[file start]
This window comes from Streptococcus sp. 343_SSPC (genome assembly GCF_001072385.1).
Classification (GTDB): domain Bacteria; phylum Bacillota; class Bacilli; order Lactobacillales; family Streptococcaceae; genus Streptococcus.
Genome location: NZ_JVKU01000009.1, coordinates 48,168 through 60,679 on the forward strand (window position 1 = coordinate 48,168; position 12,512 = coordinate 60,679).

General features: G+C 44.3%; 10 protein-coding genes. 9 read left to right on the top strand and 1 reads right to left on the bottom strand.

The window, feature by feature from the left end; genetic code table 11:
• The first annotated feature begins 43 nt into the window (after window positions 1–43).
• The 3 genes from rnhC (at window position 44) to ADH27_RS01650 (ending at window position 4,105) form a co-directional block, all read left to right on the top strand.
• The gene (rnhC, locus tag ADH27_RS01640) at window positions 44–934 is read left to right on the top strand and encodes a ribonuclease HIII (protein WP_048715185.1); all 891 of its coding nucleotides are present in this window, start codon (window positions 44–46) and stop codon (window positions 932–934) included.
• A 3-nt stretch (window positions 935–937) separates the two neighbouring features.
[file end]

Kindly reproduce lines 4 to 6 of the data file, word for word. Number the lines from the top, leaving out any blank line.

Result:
General features: G+C 44.3%; 10 protein-coding genes. 9 read left to right on the top strand and 1 reads right to left on the bottom strand.

The window, feature by feature from the left end; genetic code table 11:
• The first annotated feature begins 43 nt into the window (after window positions 1–43).